Last year, Emergency joined the “People’s Vaccine” campaign, a gathering of health and humanitarian associations and individuals lobbying to ensure free Covid-19 vaccines are made available to all.
The day he died, as Taliban forces advanced into Afghanistan, the Turin daily La Stampa published an op-ed on the front page of Dr. Strada, who had lived in the country occasionally for seven years.
“Twenty years ago we said this war would be a disaster for everyone,” he wrote. “Today the result of that aggression is before our eyes: a failure from every point of view. More than 241,000 victims and five million displaced.” Afghanistan, he wrote, is “a devastated country, and those who can will try to escape and endure hell to arrive in Europe,” when only arms manufacturers have benefited from the war.
David Lloyd Webber, a spokesman for the emergency in Britain, said on Wednesday that the Emergency’s Surgical Center for War Victims in Kabul “has been exceptionally busy in recent days”.
Emergency was conceived in late 1993 by Dr. Strada, his wife and friends and colleagues around the couple’s kitchen table in Milan. The organization’s first project began the following year, in Rwanda. Other projects followed, including a pediatric ward in the Central African Republic, a war surgery program in the besieged city of Misrata, Libya, and two Ebola treatment centers in Sierra Leone. Emergency also set up maternity centres, clinics and first aid posts.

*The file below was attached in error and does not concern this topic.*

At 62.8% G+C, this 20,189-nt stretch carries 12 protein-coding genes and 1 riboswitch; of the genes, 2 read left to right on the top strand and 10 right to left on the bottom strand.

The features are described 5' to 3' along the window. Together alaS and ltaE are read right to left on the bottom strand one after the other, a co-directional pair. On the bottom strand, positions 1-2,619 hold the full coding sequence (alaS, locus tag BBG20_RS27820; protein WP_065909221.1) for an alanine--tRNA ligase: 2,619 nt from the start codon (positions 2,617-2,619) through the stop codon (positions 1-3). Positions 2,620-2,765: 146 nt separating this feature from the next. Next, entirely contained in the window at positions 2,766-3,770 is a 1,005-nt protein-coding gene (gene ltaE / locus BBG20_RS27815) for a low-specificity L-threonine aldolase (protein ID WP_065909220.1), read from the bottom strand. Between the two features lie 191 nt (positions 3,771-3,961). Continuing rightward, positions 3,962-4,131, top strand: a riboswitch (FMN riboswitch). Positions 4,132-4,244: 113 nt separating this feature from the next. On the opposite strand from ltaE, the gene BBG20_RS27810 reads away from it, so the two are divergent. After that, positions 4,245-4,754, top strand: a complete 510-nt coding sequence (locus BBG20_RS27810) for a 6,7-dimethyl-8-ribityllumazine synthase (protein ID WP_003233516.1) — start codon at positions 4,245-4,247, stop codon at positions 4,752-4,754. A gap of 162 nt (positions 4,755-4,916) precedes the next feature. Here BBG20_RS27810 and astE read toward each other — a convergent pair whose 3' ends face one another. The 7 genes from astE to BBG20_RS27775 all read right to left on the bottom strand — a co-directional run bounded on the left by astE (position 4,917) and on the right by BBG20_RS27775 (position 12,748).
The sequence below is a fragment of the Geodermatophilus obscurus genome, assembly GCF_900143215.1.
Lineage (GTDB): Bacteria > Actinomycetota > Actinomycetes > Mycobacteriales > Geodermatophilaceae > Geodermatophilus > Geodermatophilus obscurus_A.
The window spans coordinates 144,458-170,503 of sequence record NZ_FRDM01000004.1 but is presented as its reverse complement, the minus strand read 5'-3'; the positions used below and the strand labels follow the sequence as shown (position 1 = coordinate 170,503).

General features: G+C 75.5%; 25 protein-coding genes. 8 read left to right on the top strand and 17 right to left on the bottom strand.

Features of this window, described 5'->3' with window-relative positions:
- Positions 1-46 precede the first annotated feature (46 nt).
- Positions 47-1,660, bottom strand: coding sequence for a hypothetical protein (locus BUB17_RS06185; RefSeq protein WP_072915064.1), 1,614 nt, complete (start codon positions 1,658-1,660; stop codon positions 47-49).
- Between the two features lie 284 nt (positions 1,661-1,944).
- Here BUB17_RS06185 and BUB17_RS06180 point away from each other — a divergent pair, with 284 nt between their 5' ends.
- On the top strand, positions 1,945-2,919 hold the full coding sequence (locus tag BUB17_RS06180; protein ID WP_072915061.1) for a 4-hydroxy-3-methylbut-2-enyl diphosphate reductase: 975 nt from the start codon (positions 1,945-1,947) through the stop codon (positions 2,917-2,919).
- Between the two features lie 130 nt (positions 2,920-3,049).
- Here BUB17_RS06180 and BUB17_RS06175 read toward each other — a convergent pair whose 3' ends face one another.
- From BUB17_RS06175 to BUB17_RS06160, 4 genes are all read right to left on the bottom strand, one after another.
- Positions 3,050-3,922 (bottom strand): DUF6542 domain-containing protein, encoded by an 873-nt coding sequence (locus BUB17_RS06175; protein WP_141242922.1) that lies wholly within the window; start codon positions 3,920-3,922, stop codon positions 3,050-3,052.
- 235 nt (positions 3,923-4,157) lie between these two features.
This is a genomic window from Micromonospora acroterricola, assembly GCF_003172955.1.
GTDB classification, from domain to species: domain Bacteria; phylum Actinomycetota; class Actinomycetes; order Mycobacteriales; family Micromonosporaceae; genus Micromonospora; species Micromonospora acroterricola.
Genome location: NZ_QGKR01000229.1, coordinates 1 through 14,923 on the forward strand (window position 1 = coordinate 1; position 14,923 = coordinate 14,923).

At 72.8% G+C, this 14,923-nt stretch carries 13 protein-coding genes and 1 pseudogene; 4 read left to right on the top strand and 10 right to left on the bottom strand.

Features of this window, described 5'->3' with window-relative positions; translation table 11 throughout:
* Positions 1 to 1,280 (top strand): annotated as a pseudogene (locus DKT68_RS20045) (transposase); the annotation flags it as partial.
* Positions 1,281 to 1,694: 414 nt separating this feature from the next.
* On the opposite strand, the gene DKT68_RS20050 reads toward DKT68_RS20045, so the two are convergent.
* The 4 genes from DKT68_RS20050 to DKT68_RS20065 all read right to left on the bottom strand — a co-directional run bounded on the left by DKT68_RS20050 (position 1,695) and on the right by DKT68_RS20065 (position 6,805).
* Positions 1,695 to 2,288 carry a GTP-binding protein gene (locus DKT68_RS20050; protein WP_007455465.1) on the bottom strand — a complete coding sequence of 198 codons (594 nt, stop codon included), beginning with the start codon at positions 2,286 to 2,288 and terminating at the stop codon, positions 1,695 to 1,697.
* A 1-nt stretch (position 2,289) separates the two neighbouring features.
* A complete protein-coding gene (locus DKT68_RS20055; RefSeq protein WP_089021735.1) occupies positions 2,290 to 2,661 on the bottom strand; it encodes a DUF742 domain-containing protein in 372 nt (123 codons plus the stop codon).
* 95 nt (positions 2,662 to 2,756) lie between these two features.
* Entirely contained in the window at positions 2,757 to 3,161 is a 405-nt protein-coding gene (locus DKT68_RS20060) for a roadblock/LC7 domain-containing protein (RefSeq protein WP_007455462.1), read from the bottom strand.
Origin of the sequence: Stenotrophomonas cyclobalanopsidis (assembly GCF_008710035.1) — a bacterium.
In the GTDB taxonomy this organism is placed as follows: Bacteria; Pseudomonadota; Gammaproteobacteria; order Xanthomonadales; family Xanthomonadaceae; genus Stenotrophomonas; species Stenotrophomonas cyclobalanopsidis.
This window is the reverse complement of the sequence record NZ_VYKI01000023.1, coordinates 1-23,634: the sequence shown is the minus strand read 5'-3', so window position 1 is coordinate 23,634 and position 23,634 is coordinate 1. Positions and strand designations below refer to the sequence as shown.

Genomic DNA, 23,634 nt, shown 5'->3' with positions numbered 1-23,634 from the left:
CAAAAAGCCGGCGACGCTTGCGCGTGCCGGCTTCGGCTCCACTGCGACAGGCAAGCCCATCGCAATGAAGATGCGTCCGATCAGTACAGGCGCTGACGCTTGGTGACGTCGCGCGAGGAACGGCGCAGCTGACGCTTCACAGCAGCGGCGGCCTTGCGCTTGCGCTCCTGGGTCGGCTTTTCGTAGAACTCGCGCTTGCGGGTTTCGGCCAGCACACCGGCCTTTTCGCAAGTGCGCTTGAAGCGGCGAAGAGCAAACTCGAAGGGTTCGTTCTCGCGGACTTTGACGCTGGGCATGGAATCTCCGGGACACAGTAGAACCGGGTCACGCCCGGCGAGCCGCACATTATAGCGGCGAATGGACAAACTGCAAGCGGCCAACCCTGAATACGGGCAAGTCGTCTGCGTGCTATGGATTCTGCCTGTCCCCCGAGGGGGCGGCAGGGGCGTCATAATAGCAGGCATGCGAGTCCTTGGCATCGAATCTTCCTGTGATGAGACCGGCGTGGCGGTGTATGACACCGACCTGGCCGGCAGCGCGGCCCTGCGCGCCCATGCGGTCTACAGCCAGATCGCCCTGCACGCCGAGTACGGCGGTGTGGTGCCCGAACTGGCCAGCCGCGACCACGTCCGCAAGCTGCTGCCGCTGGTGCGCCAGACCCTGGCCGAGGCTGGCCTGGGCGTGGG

In addition, it has projects in Italy to help people on the margins, often immigrants, and has launched a campaign called “Nobody Left Behind” to help Italians who have lost their jobs or businesses due to the coronavirus pandemic.
The organization raised 48.6 million euros ($56.7 million) in 2020, mostly from individual donors, although funding from institutions and foundations has increased in recent years. From its inception, Emergency has also relied on a network of volunteers, who raise money by selling T-shirts, tote bags and other items in Italy’s piazzas and events.